Antitrust & Competition Policy Blog

Editor: D. Daniel Sokol
University of Florida
Levin College of Law

Wednesday, July 6, 2005

Mending Robinson-Patman

A recently released report from the American Antitrust Institute recommends reforms to the Robinson-Patman Act to strengthen enforcement against secondary line price discrimination cases, or cases involving price discrimination among buyers.  The report concludes that after the Brooke Group decision, which applied the legal standard of predatory pricing to primary line cases (involving differential pricing intended to limit competition among sellers), primary line price discrimination cases are on the right course.  The one caveat  that the report provides is the current criminalization of primary line price discrimination, which the report recommends abolishing.   As for secondary line cases, the report recommends a stronger market power requirement and a stronger defense of cost justification.  Since the Supreme Court will be reviewing an important Robinson Patman case next term, a case involving alleged price discrimination by Volvo in the distribution of its trucks,  it will be interesting to see whether the rules for secondary line cases will be reformed in the way that the rules for primary line cases were reformed over 10 years ago in Brooke Group.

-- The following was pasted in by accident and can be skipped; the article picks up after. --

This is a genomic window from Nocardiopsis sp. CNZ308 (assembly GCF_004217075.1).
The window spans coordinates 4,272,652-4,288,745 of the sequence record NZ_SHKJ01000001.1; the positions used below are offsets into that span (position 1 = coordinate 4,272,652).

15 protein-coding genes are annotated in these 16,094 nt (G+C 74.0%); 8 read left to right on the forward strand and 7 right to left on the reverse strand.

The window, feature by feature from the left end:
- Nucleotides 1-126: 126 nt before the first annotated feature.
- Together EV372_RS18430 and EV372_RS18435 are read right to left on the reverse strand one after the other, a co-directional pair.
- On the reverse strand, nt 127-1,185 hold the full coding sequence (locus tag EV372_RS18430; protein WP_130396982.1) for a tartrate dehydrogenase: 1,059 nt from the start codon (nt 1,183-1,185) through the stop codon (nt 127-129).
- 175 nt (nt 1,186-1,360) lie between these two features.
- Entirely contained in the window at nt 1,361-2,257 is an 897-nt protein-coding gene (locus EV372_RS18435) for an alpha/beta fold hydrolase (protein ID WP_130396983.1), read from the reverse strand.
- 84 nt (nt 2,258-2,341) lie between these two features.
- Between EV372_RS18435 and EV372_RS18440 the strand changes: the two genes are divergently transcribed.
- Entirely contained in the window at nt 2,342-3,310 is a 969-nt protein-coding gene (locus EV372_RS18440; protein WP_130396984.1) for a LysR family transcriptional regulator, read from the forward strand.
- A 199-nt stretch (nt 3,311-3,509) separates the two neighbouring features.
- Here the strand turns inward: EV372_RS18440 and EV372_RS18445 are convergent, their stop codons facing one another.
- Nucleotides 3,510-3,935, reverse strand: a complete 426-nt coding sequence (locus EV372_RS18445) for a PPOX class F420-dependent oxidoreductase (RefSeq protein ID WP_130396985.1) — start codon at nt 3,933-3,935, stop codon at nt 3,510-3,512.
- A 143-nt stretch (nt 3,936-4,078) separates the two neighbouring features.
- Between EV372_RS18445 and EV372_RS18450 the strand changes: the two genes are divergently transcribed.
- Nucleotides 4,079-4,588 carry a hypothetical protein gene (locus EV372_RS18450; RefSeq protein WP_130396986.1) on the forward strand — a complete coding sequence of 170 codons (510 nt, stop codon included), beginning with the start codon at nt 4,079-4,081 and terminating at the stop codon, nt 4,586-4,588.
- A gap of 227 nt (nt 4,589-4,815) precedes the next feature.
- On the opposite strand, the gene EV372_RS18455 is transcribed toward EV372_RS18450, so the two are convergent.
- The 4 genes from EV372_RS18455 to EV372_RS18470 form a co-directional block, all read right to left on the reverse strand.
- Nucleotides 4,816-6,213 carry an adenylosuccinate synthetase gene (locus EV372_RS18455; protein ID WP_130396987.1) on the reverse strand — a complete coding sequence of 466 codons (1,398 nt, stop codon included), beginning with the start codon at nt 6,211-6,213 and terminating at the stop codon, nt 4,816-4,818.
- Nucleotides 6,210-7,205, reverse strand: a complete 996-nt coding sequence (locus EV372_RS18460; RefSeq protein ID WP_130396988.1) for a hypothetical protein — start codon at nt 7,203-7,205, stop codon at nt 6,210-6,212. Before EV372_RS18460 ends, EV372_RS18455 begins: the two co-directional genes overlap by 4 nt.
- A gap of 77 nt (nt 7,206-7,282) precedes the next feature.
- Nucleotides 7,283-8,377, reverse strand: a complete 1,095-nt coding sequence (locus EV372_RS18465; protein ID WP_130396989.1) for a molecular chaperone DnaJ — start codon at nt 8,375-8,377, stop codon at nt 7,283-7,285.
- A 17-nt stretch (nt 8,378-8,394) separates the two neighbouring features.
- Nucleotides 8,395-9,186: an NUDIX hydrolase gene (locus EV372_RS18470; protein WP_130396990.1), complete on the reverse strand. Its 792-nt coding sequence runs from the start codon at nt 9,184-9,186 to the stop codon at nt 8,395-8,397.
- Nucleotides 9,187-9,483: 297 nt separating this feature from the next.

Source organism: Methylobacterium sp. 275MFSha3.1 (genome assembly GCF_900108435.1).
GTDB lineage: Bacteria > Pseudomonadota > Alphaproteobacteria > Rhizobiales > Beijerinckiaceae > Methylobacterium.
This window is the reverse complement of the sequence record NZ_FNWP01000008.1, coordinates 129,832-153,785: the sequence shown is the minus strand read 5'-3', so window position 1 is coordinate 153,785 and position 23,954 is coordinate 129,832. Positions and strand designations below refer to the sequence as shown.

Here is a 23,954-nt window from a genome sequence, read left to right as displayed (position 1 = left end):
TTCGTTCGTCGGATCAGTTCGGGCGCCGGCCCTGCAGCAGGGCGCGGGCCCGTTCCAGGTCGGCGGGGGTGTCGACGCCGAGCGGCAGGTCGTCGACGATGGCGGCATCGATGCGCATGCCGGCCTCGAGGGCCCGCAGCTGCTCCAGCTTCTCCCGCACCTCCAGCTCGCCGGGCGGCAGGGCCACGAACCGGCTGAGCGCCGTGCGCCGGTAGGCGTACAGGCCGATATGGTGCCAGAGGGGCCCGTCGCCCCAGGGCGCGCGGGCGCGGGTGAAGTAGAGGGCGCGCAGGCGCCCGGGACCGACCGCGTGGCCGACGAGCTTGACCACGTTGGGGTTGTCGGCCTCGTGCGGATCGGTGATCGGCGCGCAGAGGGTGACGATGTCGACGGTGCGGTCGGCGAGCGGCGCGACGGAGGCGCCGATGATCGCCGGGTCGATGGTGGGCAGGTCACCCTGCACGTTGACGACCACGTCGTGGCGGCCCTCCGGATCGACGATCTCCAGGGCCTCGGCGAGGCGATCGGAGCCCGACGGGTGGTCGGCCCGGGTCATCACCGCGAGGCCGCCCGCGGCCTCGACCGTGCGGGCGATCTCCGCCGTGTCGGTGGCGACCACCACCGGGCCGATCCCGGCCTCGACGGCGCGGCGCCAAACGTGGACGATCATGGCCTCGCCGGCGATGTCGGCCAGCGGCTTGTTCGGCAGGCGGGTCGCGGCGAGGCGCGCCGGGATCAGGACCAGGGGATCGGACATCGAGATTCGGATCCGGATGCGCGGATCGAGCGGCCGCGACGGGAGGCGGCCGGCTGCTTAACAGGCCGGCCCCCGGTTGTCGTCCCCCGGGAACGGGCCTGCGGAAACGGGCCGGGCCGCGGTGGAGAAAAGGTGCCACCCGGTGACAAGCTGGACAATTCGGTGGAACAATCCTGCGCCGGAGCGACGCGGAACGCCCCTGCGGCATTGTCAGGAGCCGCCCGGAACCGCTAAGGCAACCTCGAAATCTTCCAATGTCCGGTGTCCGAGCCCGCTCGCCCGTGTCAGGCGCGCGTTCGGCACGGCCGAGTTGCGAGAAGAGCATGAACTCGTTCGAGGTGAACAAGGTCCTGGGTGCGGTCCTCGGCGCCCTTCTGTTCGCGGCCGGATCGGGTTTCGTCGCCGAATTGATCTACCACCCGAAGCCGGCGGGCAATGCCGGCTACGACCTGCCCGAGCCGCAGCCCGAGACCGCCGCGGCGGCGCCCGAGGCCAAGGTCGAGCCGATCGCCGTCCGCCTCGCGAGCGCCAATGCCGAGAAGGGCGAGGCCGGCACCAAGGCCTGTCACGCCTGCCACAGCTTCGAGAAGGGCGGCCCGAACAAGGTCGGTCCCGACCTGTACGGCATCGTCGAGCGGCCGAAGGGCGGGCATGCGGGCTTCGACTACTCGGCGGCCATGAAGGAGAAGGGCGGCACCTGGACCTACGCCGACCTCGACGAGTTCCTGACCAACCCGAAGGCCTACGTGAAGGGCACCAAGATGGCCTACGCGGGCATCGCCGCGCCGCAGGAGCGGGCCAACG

July 6, 2005 | Permalink | TrackBack (0)

Confessions of a Former FTC Commissioner

Kenneth Davidson, recently retired FTC Commissioner, will be a Senior Fellow with the American Antitrust Institute.  His memoirs of his 27 years as commissioner provide an insight into the workings of the FTC and the developments of international antitrust law, particularly in Indonesia.

July 6, 2005 | Permalink | TrackBack (0)

Tuesday, July 5, 2005

Go v. Microsoft: The Antitrust Wars Continue

Go, the maker of software for computer pen styluses,  presses on with its lawsuit against Microsoft, claiming that the Redmond software company attempted to kill its operating system in the early 90's and stole its design for a stylus for the tablet computer.  The suit was filed a few days before Microsoft's settlement with IBM.

July 5, 2005 | Permalink | TrackBack (0)